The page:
The coming of self-driving cars will redefine the urban landscape, in the biggest change since the creation of the Dwight Eisenhower interstate highway system.
Interstates took motorists and money from roads like Route 66 and shuttled them through high-speed lanes with occasional exits. Motorists services sprung up around these interchanges.
Much of the impact from the interstates affected rural and suburban areas.
Self-driving cars will have their most profound effects on urban cores, where density provides the greatest value. (In rural areas, individual ownership of vehicles is likely to continue at a greater rate than in cities.)
It’s important to note upfront that these changes will not happen overnight or all at once. These will take decades to take effect and timing will vary by city.
Developing the best outcomes will also require close cooperation between cities and the private sector.
Parking is the bane of an urban dweller’s existence. In dense urban cores like San Francisco and New York, reserved parking spaces can cost $350 a month or more. Parking meters have strict time limits, costs and fines for violations. “Free” street parking can require circling for 30 minutes or more.
Parking is needed because most cars sit idle for much of their existence; cars in use, by definition, aren’t parked.
With fleets of self-driving cars, users will be able to order cars on demand. Instead of owning a car that is idle more than 90% of the time, riders will be able to push a button and have cars come to them. As soon as a ride is complete, the car can be repurposed for the next rider.
This should lead to a decline in the demand for on-street parking, parking lots and parking garages. Demand for parking enforcement officers will also plummet.
This reduced demand will also affect city revenues. In San Francisco, parking is a $130 million business between parking fees and violations. Parking fines alone are projected to be $87 million in FY2017. (Of course, collection, maintenance and enforcement expenses will also drop.)
Space freed up from commercial and public parking lots can be reallocated to higher value activities like retail and residential, potentially increasing the city’s sales and income tax base.
This can also have positive environmental effects. Heat-absorbing asphalt can be replaced with green roofs.
It’s estimated that more than a third of traffic in urban cores can be attributed to motorists searching for parking. Much of that traffic can be eliminated by substitution of on-demand self-driving cars.
Self-driving cars will also reduce traffic congestion in two other ways: not blocking the box and fewer accidents.
During rush hours in San Francisco, it can take 30-45 minutes to travel 1 mile on a street like Bush St., which funnels traffic to the Bay Bridge. Some of that congestion can be attributed to vehicles that block the box and inducing gridlock. As self-driving cars take to the road, they can be programmed to avoid blocking intersections, smoothing the flow of traffic.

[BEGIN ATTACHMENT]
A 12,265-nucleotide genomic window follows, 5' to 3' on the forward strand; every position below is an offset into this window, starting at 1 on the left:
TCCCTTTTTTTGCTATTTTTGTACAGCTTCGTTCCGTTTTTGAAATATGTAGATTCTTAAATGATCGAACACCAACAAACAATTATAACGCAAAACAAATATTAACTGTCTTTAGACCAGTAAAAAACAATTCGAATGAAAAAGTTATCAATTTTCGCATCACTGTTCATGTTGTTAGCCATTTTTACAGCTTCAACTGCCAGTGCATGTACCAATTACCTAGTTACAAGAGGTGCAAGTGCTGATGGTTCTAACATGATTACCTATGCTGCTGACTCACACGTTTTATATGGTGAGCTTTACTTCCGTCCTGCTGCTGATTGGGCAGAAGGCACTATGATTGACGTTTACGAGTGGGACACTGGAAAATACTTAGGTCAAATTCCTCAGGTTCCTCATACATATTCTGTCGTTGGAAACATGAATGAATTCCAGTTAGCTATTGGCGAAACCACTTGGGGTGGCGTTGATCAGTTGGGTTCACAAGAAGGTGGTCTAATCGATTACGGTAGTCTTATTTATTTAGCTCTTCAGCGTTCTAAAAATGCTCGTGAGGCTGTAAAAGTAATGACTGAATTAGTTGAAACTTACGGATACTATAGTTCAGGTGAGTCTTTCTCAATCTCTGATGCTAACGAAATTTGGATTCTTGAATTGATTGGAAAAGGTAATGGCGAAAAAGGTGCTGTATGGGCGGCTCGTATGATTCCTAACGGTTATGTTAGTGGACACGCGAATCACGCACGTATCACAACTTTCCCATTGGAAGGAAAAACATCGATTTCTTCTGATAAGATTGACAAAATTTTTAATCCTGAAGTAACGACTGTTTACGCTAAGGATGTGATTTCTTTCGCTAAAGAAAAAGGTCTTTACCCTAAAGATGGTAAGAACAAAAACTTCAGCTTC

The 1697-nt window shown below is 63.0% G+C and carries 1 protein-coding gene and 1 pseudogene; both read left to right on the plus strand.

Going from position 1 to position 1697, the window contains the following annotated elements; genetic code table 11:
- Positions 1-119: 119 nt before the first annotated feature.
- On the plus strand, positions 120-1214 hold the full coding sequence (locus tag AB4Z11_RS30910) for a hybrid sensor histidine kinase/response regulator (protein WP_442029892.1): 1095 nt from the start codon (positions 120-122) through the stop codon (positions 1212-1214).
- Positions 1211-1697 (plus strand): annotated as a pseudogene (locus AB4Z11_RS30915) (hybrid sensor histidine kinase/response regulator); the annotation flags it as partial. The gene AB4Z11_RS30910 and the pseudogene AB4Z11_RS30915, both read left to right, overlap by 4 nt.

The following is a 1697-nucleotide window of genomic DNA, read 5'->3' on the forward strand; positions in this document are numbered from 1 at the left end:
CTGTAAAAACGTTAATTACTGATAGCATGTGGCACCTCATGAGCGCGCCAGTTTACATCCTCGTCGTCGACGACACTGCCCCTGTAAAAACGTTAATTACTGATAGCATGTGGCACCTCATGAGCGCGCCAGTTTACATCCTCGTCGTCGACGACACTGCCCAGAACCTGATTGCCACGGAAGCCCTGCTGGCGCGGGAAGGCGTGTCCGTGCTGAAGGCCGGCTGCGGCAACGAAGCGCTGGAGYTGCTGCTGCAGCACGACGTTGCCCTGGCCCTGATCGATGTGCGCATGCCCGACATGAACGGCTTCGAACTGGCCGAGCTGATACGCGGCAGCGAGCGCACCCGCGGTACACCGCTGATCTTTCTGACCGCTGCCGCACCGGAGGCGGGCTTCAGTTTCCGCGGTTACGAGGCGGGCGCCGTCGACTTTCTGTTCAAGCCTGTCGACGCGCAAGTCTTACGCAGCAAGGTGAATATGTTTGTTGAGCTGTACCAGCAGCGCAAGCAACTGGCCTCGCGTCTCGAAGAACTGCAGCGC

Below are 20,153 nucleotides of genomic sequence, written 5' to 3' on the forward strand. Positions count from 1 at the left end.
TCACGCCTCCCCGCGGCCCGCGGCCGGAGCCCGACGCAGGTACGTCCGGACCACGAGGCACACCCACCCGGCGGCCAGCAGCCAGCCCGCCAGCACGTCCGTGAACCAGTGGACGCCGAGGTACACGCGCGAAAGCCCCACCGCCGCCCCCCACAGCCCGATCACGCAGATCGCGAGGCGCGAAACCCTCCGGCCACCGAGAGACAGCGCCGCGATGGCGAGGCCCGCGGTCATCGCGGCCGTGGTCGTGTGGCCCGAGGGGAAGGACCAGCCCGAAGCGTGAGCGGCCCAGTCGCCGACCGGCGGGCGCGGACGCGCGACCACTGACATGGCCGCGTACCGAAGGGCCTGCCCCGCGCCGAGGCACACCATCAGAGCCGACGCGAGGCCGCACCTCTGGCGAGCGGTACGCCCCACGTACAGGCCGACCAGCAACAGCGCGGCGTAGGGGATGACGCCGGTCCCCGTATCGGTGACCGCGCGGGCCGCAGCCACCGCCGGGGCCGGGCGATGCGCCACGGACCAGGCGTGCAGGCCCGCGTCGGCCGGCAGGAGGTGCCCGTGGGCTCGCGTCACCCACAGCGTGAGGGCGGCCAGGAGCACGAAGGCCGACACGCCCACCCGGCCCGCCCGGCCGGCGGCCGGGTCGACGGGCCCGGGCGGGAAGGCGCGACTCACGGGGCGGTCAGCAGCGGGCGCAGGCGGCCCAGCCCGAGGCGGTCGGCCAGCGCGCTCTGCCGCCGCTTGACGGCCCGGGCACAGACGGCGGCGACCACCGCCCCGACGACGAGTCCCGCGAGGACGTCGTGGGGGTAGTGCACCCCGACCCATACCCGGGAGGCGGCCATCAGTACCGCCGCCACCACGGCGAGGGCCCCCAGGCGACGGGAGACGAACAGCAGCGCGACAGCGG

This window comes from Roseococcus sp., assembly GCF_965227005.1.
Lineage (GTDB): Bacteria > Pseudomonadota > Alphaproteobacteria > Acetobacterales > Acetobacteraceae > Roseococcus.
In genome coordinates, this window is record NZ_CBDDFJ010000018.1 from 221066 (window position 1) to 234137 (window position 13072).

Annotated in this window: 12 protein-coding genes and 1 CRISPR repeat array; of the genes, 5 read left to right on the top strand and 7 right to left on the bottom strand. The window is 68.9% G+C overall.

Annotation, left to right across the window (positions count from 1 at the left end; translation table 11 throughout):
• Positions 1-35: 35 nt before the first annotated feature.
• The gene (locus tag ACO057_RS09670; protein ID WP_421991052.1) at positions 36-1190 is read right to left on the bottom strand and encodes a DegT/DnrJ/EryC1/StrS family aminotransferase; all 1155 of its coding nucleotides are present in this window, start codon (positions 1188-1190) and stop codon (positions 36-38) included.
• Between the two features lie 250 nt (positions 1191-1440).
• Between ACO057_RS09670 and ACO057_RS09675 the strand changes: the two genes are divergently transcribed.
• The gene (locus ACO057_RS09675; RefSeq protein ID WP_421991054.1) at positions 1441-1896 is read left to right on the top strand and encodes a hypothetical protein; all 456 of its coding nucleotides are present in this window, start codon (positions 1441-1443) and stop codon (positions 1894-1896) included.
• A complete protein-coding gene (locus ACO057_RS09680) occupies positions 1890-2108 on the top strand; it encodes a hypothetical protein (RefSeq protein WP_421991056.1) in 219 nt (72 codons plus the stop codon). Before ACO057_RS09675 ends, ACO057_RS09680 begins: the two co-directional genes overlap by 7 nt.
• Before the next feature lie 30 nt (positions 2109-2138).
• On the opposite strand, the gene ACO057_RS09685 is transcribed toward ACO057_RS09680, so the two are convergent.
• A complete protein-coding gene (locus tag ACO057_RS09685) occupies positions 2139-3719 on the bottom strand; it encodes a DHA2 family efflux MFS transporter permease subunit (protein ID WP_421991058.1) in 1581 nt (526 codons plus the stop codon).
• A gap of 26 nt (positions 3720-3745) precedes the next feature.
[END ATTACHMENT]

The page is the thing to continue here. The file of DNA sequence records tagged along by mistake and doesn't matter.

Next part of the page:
Accidents are a major source of traffic congestion as they reduce traffic flow capacity. The rubbernecking effect exacerbates these problems. Self-driving cars should dramatically reduce the number of accidents. When there are accidents, time spent on roadside investigations (which increase the rubbernecking effect) can be reduced based on access to data collected by vehicles.
With less space designated for parking, space can be more efficiently utilized. Homes no longer need to allocate 1/3 of their space to fitting a car.
Instead of lots scattered around the city, parking can be relegated to staging areas. For example, commuter buses in San Francisco currently park during the middle of the day outside of the core. They come back into the city during the afternoon rush to take suburbanites home.
Beyond simply autonomy, the sensors in self-driving vehicles can be used to collect and transmit data in real time that can help to improve infrastructure for all motorists.
Potholes can create traffic hazards and cause wear and tear on cars. Pothole repair often relies on motorists to report potholes. With self-driving cars, pothole locations can be detected and sent (along with pictures) to a city’s public works department. Instead of prioritizing repairs to potholes near the most vocal residents, they can be prioritized based on severity and degree of impact to the most motorists.
Signals are timed based on historical traffic patterns, not actual traffic conditions. Weather, special events and detours affect traffic patterns and can create suboptimal traffic flows based on signal timing. Data from sensors on connected cars can be used to optimize signals.
Sensors in connected cars can be used for other purposes that benefit society. For example, data from cameras can be used to identify suspects in Amber alerts or find dangerous suspects in emergency situations.
A massive change of this sort doesn’t come without a lot of challenges, some technological, others societal.
- Security — We’ve seen botnets take down Web sites used by tens of millions of people with little accountability. If sensors from connected vehicles are being sent into traffic management centers, the data has to be encrypted and validated.
- Privacy — All of the data transmitted by self-driving and other connected cars can be very personal. Steps need to be taken to anonymize and securely store the data.
- NIMBYism — Anything that involves reallocation of shared resources, such as parking spaces will inevitably face backlash from residents looking to protect their own interests, even if there is a long term public benefit.